Advance impacts the lives of Rayneri Ortiz and Soleidy Rosario through Social-Emotional Learning

By Mariela Melo

May 22, 2023

Students participate in the “Silhouette of the Child” SEL demonstration

“Today I can see the world from another perspective. My self-esteem is stronger.” “Now I feel confident, excited with great anticipation to work in the classroom.” These are the testimonials of Rayneri Ortiz and Soleidy Rosario, respectively, two young students in the teaching practicum at the Faculty of Education Sciences of the Universidad Autónoma de Santo Domingo (UASD) who say they have overcome personal and professional barriers after participating in Advance’s workshops and practicum course integrated with Socioemotional Learning (SEL).

Rayneri, who is a student of the Pedagogical and Academic Orientation career, and Soleidy, who is a student of the Spanish Language and Literature degree program, were unaware of the competencies of social and emotional learning. Thanks to the coordinated work between the Advance Program and the UASD, today they can understand and manage emotions (self-awareness), set and achieve positive goals (self-control), feel and show empathy for others (social awareness), establish and maintain positive relationships (relationship skills), and make responsible decisions. Advance’s SEL course is based on the model proposed by CASEL (Collaborative for Academic, Social and Emotional Learning).

Nearly 290 young students participated in introductory workshops held by the Program with the aim of providing pre-service teachers with the knowledge, attitudes and skills they need to ensure that learning spaces are safe environments. Through Advance support, pre-service teachers also learned to address the socioemotional needs of their students and learned techniques to manage their own well-being and stress as they embark on their new teaching and continuing education challenges.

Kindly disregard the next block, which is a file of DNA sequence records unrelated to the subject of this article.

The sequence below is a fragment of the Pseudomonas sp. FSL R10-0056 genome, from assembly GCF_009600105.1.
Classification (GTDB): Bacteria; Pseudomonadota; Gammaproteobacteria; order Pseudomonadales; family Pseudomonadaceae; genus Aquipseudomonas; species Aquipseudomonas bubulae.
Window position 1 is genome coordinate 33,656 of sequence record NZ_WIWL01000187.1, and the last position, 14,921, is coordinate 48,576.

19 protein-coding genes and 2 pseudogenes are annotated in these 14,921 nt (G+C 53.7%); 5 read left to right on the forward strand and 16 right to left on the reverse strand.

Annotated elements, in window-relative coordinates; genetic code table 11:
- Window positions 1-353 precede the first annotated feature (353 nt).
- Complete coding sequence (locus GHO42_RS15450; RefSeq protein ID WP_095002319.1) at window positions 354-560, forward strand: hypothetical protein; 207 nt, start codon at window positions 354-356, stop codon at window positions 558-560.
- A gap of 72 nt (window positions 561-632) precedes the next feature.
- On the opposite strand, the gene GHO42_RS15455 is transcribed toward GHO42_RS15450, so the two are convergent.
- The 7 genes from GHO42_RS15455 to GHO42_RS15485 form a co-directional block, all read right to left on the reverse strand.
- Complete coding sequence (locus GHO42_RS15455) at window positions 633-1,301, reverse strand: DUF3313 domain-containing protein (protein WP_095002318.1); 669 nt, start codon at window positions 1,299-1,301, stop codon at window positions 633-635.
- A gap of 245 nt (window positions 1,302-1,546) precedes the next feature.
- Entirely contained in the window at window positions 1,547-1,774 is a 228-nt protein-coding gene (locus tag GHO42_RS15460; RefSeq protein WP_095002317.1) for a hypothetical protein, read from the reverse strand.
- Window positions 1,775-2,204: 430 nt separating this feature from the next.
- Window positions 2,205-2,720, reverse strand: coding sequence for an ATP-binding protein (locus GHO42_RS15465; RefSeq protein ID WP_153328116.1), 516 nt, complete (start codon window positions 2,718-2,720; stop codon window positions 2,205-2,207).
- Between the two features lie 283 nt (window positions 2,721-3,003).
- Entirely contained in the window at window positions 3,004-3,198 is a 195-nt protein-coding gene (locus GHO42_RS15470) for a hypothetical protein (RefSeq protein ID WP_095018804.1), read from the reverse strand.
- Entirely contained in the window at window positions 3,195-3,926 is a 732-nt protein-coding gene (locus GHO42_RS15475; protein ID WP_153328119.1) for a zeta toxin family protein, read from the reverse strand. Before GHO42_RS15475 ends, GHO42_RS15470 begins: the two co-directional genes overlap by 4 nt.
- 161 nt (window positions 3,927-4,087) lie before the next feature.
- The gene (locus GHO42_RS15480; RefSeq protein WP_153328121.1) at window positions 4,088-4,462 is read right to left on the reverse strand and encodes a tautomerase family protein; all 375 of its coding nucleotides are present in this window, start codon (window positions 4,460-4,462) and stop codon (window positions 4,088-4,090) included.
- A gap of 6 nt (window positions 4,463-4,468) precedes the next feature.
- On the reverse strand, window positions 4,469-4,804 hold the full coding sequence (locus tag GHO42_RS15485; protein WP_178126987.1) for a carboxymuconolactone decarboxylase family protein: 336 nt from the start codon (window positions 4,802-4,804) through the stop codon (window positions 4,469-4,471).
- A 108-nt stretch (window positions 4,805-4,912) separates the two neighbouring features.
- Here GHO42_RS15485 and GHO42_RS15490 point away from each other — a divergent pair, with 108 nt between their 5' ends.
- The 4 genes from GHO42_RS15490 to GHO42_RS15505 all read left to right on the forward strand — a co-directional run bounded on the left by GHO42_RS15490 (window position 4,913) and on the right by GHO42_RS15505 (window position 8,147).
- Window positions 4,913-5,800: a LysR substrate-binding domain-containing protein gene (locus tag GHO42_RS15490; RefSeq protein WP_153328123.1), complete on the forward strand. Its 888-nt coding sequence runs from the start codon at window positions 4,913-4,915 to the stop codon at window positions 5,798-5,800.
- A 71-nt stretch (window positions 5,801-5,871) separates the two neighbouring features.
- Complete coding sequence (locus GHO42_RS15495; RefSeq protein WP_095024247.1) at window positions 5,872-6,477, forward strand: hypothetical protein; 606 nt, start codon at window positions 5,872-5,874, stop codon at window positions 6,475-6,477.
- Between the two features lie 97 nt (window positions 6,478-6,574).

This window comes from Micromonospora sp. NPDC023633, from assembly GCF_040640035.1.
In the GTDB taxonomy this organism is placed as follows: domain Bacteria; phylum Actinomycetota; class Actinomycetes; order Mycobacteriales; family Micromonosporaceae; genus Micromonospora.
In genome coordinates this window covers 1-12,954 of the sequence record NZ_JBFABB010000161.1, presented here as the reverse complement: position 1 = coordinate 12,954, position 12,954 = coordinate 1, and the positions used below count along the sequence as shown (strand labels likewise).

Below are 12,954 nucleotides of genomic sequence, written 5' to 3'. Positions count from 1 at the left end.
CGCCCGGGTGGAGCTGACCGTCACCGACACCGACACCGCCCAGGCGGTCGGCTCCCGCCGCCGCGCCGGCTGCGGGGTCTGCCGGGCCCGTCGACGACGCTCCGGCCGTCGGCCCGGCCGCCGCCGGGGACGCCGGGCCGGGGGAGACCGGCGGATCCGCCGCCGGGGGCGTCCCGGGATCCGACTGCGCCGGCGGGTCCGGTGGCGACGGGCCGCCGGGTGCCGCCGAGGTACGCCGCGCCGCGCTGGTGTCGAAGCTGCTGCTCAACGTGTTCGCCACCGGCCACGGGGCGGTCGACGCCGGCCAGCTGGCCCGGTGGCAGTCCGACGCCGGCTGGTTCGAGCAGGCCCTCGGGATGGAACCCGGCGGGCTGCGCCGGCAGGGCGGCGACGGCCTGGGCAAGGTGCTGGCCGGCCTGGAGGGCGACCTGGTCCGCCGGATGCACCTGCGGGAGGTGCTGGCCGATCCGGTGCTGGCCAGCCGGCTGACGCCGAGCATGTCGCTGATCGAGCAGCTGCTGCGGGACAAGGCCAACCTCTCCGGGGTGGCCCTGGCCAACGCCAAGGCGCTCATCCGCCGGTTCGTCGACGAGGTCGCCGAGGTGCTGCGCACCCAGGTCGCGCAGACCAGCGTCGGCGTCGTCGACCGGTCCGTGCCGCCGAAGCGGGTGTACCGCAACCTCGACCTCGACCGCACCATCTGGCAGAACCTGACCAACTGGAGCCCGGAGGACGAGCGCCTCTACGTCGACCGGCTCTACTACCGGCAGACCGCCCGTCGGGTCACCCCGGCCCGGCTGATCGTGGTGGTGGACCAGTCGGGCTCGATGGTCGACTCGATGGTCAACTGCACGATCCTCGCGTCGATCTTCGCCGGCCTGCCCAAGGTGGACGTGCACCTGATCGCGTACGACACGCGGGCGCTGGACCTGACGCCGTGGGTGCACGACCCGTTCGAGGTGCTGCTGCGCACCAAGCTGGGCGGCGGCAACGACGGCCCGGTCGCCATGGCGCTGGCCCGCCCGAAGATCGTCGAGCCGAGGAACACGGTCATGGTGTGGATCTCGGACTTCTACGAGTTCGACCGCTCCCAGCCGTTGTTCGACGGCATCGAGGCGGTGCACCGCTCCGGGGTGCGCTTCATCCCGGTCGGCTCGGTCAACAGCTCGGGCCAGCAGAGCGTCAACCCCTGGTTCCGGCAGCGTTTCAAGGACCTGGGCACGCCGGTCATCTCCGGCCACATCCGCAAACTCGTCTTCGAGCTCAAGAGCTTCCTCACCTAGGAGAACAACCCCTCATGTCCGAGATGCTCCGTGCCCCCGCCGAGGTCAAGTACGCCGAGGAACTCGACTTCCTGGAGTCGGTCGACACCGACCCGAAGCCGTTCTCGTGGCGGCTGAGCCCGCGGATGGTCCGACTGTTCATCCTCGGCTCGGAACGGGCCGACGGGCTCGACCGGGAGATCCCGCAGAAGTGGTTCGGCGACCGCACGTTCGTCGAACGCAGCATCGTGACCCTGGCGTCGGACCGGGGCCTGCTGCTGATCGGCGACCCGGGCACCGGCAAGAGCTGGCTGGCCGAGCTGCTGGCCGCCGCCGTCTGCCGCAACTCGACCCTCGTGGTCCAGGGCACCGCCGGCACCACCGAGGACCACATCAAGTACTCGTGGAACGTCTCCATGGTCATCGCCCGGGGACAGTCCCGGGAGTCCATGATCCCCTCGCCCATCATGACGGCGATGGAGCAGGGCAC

When asked about memorable moments or activities from the SEL classes, Rayneri commented, “I loved the demonstrations that took place such as the ‘Silhouette of the Child,’ which is a paper silhouette that we were wrinkling while saying ugly words to it, and then while we were saying encouraging words, we were unwrinkling it. But the silhouette did not return to normal, because no matter how many compliments or forgiveness we ask for, there are after-effects of what happened.” Rayneri also says she has applied this activity in her practicum at school in a training she gave on bullying, and that it was a rewarding experience.

For these pre-service teachers, teaching is “a great thing” after SEL. Soleidy asserted, “If you have the necessary strategies, techniques, skills and abilities, teaching is motivating. It goes beyond having a learning routine. It is a process that should be interactive and fun.” This trend allows teachers to observe and get to know the student and strengthen their will, thinking and behavior. By integrating SEL into the teaching practicum courses, Advance is helping UASD to promote and achieve a more comprehensive academic development of their student body and to ensure future teachers are better equipped to attend to the needs of children and youth.

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